The highest packaging efficiency, and the smallest single chip package for testing and/or burn-in to obtain known good die (KGB), is achieved when the length and breadth of the base 110 are only 0.25 mm greater than, or even the same as, the length and breadth of the die. In this embodiment of the invention, the SCM is not encapsulated in plastic or hermetically sealed with the frame 150 and plug 170. The bond of the device to substrate can be further enhanced by a organic or inorganic adhesive means. The SCM comprises only the base 110 having a conductive pattern and conductive feed-throughs to grid array contacts, and the die 140 metallurgically bonded to metal protuberances 130. After testing and/or burn-in to verify a KGD, SCM may be subsequently mounted in a multichip module, and the whole multichip module sealed by encapsulating in plastic or in a hermetically sealed package.
A MCM, multichip module, embodiment of the invention is shown in FIG. 3. The MCM 300 also has a high packaging efficiency. The MCM has a ceramic, hybrid circuit 310 as a base. The base has area array contacts 320 for interconnection to second level packaging and a metal or ceramic frame 350 around the integrated circuit chips and other components. Metal or ceramic plugs 370 are brazed to the frame to seal the module.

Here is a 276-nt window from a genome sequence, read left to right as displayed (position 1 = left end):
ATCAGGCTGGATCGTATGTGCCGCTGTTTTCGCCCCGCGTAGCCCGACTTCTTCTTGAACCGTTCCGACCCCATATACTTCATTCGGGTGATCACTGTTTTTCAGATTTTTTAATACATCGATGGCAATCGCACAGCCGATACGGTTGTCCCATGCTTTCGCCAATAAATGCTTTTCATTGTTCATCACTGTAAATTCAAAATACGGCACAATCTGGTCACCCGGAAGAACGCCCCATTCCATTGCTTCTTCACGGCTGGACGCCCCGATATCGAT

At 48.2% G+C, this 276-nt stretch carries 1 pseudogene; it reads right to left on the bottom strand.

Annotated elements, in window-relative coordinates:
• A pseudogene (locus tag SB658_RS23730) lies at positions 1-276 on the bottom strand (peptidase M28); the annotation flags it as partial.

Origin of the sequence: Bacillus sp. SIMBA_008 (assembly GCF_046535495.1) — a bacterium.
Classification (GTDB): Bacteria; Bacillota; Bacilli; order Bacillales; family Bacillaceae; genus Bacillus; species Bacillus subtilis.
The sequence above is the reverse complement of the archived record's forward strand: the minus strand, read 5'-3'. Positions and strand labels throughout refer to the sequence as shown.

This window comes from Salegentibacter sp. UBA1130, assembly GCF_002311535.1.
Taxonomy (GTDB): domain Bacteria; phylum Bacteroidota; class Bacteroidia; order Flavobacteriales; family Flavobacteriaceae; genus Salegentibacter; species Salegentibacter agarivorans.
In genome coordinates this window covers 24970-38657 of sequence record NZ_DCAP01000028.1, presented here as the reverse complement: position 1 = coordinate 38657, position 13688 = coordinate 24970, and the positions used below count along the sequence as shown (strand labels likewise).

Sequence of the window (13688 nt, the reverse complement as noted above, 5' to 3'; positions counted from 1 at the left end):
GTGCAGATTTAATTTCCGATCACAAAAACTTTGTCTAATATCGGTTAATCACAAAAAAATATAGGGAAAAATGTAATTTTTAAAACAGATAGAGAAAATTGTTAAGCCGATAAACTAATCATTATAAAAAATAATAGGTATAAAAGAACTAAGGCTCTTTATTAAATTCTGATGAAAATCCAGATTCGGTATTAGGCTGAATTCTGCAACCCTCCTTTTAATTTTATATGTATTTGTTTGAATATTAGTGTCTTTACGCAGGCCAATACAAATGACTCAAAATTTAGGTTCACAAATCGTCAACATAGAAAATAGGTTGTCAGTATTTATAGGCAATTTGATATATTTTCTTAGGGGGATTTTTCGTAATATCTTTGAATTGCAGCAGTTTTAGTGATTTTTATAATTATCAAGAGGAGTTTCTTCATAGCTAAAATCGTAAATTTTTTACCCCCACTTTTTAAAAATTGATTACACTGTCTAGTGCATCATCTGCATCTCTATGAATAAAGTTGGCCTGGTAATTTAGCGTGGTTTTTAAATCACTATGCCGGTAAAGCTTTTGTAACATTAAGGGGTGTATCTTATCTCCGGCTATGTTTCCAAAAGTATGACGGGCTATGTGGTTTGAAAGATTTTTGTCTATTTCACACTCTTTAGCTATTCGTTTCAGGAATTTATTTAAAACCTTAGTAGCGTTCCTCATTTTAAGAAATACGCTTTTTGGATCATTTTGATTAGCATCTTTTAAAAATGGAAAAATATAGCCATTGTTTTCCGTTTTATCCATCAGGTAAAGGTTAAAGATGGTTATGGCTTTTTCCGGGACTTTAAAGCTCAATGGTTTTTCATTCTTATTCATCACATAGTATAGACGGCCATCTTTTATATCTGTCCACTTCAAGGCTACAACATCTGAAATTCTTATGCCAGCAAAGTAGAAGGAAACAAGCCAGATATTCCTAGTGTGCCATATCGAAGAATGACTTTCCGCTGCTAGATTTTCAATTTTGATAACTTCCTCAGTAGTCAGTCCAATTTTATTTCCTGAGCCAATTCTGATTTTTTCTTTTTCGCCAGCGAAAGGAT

In FIG. 4 the components of the module are shown. The hybrid circuit base 310 has metallic pads 331 for bonding chip capacitors or other components. The hybrid circuit also has protuberances 330 of a soft, ductile metal. The soft, ductile metal of the protuberances is capable of metallurgically bonding to the IOs, input/output contacts, of a semiconductor device or integrated circuit chip. Semiconductor devices 340 and other components 341 are bonded in place. The devices and the other components are interconnected by the hybrid circuit conductive pattern, and connected by the hybrid circuit pattern to the area grid array.
The frame of the module 350 has a minimum wall thickness of 0.4 mm (15 mils). The frame fits closely around the integrated circuit dice and the other components, so that the overall module (FIG. 3, 300) has a high packaging efficiency. For hermetically sealed modules, the frame is made of ceramic or metal. A ceramic frame will preferably be metallized on its upper surface 360 for soldering to the metal plugs.
The plugs 370 fit inside the frame and contact the back of the integrated circuit chips in order to efficiently remove heat from the integrated circuit. The plugs are soldered or bonded to the frame to seal the module.
It will be obvious to those skilled in the art, that, since the chip is against the top of the package, heat sinks, heat exchangers or chill plates mounted on the top of the package will be a more efficient way to remove heat than in conventional “cavity up” packages where the heat has to be removed through the substrate into the next level package, e.g., a printed circuit board.
When heat removal is not a serious problem, or the heat is removed through the module base, the frame may be closed with a cover that is not in contact with the chip.